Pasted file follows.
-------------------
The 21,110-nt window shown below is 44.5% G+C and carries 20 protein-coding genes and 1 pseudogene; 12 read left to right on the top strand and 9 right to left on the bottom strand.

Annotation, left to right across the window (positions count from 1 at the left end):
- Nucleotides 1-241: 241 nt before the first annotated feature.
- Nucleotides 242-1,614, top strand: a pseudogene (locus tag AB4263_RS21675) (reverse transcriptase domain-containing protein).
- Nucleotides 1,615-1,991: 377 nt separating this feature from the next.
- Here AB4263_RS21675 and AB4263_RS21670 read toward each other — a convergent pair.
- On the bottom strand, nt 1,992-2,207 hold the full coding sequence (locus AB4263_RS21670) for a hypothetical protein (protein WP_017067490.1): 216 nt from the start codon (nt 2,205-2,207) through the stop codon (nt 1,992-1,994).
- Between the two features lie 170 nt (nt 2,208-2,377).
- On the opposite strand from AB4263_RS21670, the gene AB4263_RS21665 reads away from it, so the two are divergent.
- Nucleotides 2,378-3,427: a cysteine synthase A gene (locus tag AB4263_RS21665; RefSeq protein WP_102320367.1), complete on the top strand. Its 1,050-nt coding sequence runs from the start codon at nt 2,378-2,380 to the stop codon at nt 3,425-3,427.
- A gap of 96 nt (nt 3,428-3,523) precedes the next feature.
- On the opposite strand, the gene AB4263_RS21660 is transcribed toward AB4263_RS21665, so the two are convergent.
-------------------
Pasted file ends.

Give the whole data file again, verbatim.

The 21,110-nt window shown below is 44.5% G+C and carries 20 protein-coding genes and 1 pseudogene; 12 read left to right on the top strand and 9 right to left on the bottom strand.

Annotation, left to right across the window (positions count from 1 at the left end):
- Nucleotides 1-241: 241 nt before the first annotated feature.
- Nucleotides 242-1,614, top strand: a pseudogene (locus tag AB4263_RS21675) (reverse transcriptase domain-containing protein).
- Nucleotides 1,615-1,991: 377 nt separating this feature from the next.
- Here AB4263_RS21675 and AB4263_RS21670 read toward each other — a convergent pair.
- On the bottom strand, nt 1,992-2,207 hold the full coding sequence (locus AB4263_RS21670) for a hypothetical protein (protein WP_017067490.1): 216 nt from the start codon (nt 2,205-2,207) through the stop codon (nt 1,992-1,994).
- Between the two features lie 170 nt (nt 2,208-2,377).
- On the opposite strand from AB4263_RS21670, the gene AB4263_RS21665 reads away from it, so the two are divergent.
- Nucleotides 2,378-3,427: a cysteine synthase A gene (locus tag AB4263_RS21665; RefSeq protein WP_102320367.1), complete on the top strand. Its 1,050-nt coding sequence runs from the start codon at nt 2,378-2,380 to the stop codon at nt 3,425-3,427.
- A gap of 96 nt (nt 3,428-3,523) precedes the next feature.
- On the opposite strand, the gene AB4263_RS21660 is transcribed toward AB4263_RS21665, so the two are convergent.